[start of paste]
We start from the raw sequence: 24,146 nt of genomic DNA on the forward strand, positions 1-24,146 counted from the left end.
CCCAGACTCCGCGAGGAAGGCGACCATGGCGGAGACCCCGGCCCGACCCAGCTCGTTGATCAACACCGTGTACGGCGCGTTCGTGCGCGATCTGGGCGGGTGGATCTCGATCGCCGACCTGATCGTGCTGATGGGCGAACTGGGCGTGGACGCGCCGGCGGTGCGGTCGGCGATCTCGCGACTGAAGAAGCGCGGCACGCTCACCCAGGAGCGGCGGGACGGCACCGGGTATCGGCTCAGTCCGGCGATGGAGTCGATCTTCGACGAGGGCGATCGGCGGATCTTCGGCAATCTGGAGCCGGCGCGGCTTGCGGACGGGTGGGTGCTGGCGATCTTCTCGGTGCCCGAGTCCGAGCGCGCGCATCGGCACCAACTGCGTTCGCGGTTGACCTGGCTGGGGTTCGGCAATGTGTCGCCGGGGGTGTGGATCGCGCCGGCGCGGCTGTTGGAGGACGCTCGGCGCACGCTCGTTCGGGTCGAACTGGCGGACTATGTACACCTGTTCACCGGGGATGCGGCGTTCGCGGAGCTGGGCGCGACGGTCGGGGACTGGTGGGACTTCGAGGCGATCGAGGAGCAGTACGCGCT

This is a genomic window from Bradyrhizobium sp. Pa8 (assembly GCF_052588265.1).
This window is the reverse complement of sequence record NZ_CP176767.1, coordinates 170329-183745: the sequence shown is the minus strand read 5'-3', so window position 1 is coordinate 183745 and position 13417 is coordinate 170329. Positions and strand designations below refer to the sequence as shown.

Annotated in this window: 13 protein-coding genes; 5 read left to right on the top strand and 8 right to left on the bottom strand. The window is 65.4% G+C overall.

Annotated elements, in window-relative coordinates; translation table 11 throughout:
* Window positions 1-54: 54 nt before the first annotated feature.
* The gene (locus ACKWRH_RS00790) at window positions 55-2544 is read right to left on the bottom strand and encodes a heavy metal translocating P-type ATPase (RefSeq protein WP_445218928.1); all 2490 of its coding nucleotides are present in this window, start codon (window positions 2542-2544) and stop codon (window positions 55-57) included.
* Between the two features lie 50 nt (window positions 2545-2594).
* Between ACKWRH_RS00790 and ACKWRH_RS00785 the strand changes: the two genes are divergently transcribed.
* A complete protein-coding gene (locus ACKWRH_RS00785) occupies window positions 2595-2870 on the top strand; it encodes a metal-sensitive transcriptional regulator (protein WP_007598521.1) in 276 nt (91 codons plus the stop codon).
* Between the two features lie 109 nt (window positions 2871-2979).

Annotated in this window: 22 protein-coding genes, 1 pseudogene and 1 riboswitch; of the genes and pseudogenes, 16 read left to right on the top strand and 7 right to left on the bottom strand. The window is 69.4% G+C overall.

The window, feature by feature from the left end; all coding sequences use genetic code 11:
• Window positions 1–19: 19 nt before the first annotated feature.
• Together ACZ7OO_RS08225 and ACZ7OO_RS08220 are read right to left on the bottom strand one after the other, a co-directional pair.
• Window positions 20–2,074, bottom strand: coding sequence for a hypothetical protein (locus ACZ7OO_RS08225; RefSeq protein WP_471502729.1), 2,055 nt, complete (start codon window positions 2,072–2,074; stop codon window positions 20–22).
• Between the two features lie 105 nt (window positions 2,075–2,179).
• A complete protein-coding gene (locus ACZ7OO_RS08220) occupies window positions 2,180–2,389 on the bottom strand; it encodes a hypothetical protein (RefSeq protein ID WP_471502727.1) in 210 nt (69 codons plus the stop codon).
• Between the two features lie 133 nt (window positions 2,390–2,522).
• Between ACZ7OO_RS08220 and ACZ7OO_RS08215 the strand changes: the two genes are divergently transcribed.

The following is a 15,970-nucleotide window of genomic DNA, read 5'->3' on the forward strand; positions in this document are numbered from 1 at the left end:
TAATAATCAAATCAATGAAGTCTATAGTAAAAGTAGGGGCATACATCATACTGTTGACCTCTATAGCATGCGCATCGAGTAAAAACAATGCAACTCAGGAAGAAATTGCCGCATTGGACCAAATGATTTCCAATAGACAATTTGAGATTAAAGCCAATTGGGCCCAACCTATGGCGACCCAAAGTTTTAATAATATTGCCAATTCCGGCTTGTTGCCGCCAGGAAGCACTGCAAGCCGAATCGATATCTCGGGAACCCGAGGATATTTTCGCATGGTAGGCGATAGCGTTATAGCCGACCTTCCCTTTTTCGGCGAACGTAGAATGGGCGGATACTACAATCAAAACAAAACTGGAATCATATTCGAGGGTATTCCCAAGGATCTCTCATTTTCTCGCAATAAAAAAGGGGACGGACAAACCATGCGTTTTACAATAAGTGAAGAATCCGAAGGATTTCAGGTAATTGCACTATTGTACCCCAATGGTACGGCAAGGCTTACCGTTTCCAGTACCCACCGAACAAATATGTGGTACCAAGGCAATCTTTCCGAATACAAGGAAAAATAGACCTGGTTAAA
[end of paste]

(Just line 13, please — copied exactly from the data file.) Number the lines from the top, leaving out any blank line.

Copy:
Annotated in this window: 22 protein-coding genes, 1 pseudogene and 1 riboswitch; of the genes and pseudogenes, 16 read left to right on the top strand and 7 right to left on the bottom strand. The window is 69.4% G+C overall.